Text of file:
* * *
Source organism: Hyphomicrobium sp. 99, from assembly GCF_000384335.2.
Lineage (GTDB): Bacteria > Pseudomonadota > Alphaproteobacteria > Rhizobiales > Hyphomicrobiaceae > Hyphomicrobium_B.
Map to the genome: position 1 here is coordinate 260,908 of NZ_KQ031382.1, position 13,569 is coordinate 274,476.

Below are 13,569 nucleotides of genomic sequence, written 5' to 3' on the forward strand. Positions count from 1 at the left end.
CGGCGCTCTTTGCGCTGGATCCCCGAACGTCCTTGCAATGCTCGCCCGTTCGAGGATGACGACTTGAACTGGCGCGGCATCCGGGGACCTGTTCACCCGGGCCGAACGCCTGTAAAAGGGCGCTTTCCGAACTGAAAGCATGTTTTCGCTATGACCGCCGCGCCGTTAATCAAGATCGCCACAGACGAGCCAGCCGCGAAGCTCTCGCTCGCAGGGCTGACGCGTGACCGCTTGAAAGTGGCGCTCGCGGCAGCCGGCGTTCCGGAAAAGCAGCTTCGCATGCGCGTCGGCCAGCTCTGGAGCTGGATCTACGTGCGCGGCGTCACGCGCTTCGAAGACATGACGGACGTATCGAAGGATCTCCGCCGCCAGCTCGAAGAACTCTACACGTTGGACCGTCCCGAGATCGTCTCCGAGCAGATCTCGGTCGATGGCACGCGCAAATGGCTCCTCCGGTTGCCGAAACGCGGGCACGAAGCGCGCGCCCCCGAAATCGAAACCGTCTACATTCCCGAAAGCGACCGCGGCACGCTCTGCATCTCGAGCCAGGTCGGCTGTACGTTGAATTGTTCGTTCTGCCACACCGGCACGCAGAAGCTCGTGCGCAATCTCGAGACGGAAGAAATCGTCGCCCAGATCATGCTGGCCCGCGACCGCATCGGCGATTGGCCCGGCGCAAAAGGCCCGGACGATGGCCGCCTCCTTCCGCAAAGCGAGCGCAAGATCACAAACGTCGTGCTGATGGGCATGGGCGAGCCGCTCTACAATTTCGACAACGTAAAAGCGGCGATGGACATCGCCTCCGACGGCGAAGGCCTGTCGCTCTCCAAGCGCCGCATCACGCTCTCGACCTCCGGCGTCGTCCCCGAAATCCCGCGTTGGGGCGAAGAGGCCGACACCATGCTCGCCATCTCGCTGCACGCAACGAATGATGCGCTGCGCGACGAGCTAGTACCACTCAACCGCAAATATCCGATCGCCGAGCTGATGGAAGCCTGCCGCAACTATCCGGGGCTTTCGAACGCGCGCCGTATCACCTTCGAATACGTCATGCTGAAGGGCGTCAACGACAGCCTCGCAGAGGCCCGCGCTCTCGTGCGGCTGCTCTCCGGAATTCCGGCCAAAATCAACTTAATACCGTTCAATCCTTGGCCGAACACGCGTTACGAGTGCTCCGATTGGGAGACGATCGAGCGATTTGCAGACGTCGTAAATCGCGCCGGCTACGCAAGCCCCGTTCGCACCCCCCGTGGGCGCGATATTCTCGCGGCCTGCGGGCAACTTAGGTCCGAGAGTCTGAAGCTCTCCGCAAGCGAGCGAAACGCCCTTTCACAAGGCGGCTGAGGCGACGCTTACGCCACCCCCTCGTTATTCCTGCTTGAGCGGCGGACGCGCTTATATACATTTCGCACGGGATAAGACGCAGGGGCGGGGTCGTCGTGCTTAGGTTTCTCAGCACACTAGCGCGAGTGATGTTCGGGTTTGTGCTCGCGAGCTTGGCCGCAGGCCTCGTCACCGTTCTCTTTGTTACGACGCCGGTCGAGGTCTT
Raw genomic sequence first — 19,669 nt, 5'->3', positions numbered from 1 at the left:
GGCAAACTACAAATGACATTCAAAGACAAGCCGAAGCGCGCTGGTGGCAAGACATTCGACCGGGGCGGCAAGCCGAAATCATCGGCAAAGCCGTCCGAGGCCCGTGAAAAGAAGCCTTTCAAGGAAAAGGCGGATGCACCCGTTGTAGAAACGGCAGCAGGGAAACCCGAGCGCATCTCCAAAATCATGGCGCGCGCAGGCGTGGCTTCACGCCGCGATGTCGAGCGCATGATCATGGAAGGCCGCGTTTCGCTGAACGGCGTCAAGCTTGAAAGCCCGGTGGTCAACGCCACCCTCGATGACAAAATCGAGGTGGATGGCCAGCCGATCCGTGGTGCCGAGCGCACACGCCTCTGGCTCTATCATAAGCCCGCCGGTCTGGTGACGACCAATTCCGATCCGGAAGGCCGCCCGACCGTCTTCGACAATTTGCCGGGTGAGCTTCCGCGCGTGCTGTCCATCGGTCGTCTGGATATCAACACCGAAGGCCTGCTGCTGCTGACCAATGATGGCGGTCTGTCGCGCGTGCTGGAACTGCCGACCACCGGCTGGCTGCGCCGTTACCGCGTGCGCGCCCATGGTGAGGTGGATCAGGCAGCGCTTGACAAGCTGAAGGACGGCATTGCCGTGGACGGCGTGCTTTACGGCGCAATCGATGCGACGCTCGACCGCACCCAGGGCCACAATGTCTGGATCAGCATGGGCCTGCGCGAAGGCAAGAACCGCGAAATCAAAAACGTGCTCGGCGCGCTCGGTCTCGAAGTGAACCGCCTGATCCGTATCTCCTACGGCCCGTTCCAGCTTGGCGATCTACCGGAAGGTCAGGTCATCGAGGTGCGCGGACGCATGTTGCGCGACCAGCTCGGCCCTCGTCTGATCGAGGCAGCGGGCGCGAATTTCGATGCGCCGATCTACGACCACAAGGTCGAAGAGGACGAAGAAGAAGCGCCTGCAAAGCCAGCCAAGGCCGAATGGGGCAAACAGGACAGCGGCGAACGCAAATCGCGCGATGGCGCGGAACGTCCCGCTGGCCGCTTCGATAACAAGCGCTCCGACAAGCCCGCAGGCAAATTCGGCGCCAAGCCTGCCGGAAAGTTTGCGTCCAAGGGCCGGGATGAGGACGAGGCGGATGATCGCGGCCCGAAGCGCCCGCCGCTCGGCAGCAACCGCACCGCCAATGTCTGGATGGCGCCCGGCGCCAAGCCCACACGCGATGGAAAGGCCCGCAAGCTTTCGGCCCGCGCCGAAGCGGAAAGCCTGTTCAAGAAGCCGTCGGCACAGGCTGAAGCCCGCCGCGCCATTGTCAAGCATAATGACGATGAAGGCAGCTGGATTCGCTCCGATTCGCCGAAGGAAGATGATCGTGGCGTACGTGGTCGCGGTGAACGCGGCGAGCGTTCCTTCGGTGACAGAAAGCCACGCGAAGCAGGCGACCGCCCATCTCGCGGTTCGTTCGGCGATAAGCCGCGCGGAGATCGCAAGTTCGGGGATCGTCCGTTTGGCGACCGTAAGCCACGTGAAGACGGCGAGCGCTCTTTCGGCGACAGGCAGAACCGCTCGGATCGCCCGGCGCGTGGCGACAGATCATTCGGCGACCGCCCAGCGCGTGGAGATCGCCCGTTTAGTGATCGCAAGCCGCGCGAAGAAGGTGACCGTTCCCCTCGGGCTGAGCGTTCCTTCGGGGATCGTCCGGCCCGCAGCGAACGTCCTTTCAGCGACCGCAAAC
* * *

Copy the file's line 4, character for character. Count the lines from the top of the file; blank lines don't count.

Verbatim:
Below are 13,569 nucleotides of genomic sequence, written 5' to 3' on the forward strand. Positions count from 1 at the left end.